I'm just a 24 year old dad trying to make some smart business moves and i just need a little guidance. My 9-5 doesn't cut it and I'm tired of being a slave to the clock.

As for the learning curve...that's hardly a problem. I'm just as comfortable on a Mac as a PC. Sure i'm going to need to re-learn certain tasks and ways of doing things with the different interface, but I'm a fast learner and that's hardly an issue, if at all. Computers in general are pretty much self-explanatory, just read what's on screen and you'll get it in no time.

If anything, the little time I did spend on the mac I felt very much at home and very comfortable using FCP. I was able to figure out most of everything that I know and do on a PC with ease on the Mac. Of course there's going to be bigger hurtles to overcome, but that's on ANY operating system.

But I realize now,iMac is a no go for pro work. However, I am considering it just for my personal filmmaking if I can start landing gigs with my Windows based workflow...maybe I'm just not trying hard enough?

Anywho, sorry for the long reply, but I'm just trying to make the best investment I can. I'm considering a refurbished MacPro from either Apple directly, B&H or the dvwarehouse.com

Any other suggestions are welcome and please feel free to throw out reliable specs for a refurb mac pro that will last for years to come with the current crop of expansion options for HD video editing.
-Roger Rosales
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Old November 26th, 2009, 02:10 PM   #8
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Well, I understand where you are coming from, I was there myself. But just having
the gear, no matter if it is FCP or Avid will NOT really help you much with 'freeing' you
from the clock and 'getting the freelance gigs'. That is more about networking, networking,
and oh yeah....more networking. If you are not getting jobs now, just buying a Mac with
FCP is not going to get you enough new freelance job offers to let you leave your job.
You really have to figure out your market and if you can create a 'niche'....why would
people hire you? Just cause you can do the job is not enough reason.....now there
are 13 year old kids in middle school that are absolutely great with FCP.....I know, I helped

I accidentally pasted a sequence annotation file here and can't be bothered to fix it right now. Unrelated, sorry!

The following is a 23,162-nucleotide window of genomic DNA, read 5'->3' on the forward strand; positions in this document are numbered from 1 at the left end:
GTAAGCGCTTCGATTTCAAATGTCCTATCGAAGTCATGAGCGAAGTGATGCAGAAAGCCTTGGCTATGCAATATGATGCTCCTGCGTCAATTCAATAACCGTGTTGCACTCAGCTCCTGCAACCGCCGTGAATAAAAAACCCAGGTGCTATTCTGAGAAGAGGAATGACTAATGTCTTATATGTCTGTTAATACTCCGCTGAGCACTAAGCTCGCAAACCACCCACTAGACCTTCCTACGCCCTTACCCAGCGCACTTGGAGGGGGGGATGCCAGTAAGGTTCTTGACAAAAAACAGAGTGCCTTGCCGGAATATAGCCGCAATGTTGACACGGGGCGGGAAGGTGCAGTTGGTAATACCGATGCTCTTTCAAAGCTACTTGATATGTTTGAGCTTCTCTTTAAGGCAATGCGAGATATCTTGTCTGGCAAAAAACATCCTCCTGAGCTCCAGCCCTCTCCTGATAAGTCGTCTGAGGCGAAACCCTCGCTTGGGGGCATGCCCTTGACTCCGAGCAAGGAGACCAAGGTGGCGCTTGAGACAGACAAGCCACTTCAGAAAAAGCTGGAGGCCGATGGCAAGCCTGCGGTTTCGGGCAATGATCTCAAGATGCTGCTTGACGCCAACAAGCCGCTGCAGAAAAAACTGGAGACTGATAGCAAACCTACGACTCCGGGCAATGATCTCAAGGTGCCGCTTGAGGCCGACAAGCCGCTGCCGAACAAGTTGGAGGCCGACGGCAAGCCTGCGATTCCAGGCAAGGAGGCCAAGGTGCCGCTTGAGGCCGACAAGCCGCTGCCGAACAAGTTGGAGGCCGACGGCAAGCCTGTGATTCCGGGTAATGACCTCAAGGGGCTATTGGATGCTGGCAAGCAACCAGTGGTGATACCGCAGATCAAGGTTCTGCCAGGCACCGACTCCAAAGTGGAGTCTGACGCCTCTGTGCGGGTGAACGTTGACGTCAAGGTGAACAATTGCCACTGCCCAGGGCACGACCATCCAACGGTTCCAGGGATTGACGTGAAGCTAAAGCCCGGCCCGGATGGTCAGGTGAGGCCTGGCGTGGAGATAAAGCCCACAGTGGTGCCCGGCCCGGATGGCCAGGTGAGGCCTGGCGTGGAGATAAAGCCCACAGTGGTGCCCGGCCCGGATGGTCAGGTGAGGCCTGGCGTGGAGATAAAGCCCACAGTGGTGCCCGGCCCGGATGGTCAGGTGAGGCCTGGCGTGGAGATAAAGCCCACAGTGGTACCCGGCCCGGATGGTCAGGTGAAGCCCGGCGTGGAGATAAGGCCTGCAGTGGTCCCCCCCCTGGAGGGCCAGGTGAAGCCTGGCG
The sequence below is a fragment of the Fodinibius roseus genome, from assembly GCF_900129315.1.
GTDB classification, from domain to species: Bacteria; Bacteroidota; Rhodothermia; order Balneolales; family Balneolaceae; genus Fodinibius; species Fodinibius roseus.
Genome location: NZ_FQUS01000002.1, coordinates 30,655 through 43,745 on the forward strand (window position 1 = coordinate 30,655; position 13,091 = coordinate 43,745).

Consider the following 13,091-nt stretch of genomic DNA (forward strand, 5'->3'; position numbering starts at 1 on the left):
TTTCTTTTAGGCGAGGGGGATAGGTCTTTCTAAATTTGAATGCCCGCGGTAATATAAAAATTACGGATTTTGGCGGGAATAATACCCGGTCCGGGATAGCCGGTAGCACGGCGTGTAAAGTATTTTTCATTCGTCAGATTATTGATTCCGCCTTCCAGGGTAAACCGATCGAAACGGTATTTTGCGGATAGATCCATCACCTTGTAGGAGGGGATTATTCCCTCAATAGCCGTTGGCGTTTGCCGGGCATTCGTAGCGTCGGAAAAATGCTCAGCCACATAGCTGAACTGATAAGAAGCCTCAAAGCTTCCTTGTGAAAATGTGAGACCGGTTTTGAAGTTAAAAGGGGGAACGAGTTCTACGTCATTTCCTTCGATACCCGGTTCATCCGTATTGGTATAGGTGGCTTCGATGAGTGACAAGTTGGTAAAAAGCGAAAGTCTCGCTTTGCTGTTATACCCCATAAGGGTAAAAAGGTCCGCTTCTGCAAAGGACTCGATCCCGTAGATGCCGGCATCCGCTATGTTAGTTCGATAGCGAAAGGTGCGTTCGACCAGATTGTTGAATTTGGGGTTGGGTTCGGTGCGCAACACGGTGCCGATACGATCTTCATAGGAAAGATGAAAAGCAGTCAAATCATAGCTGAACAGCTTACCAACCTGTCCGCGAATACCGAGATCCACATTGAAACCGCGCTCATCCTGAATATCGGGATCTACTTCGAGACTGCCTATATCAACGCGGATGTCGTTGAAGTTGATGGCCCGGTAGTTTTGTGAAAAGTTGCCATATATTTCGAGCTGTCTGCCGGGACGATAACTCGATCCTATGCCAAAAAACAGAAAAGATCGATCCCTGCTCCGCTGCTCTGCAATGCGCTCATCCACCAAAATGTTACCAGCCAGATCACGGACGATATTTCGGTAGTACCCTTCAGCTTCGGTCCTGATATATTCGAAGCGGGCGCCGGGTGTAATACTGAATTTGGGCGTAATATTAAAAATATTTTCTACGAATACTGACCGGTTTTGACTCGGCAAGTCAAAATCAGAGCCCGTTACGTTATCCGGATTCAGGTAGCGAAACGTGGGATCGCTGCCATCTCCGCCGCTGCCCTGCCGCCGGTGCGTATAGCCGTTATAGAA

consult for a local middle school that has an entire 4 camera setup with mobile control
room for shooting middle school sports and a 'news' show.....and some of those kids
are really good with FCP. Point is, there are more and more people who are at
least decent with the tools, you need to figure out a business plan, or at least, a
way that you can corner your share of work.....cause just having the tools is NOT going
to land you a bunch of gigs suddenly.

Ok, now that I said that, I will give you what you are looking for. If you decide to
do this and figure out how to make a go of it, the absolute best place that I can
think of for getting a Mac Pro is off Apple's refurbished store. They come with the
same warranty as a new computer and the savings are better than you will get from
anyone else you can find. I got a Quad Core Nehalam Mac Pro for 2 grand from the refurb store,
and they sell them new at $2500. I did a ton of internet research, and they have the best prices.
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Old November 26th, 2009, 02:35 PM   #9
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I don't wanna start a bunch of crap here, but let me defend the imac a little. I got one in early '08, and have used it for editing SD material.

I have a firewire hub from belkin that I go into the computer with, and plug my various drives into that to capture onto.

I haven't done a lot on it, but I have captured enough tape with no problems (i.e. no dropped frames) to know that it's possible. FCP runs just fine.

Now, HD, I don't know, seems like it's a bit much for this machine. Maybe HDV is okay, but I've only ever messed with QT movies rendered out from my animation software, and some EX1 footage I just shot. Both of those make this thing grind to a halt, causing the beach ball to appear after any simple operation in FCP.

But maybe the newer more powerful Imacs can handle that stuff.

Point is, NOT totally worthless for editing, just depends WHAT you're editing.